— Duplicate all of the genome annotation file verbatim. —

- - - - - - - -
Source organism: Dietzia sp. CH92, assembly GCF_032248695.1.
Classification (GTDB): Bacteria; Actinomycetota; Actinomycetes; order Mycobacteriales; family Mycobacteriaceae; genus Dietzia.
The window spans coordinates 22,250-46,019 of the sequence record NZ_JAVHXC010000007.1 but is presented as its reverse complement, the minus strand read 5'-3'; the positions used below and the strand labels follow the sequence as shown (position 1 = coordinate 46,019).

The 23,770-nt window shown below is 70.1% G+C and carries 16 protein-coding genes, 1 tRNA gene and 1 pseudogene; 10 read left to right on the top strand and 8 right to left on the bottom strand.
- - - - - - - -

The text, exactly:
Source organism: Dietzia sp. CH92, assembly GCF_032248695.1.
Classification (GTDB): Bacteria; Actinomycetota; Actinomycetes; order Mycobacteriales; family Mycobacteriaceae; genus Dietzia.
The window spans coordinates 22,250-46,019 of the sequence record NZ_JAVHXC010000007.1 but is presented as its reverse complement, the minus strand read 5'-3'; the positions used below and the strand labels follow the sequence as shown (position 1 = coordinate 46,019).

The 23,770-nt window shown below is 70.1% G+C and carries 16 protein-coding genes, 1 tRNA gene and 1 pseudogene; 10 read left to right on the top strand and 8 right to left on the bottom strand.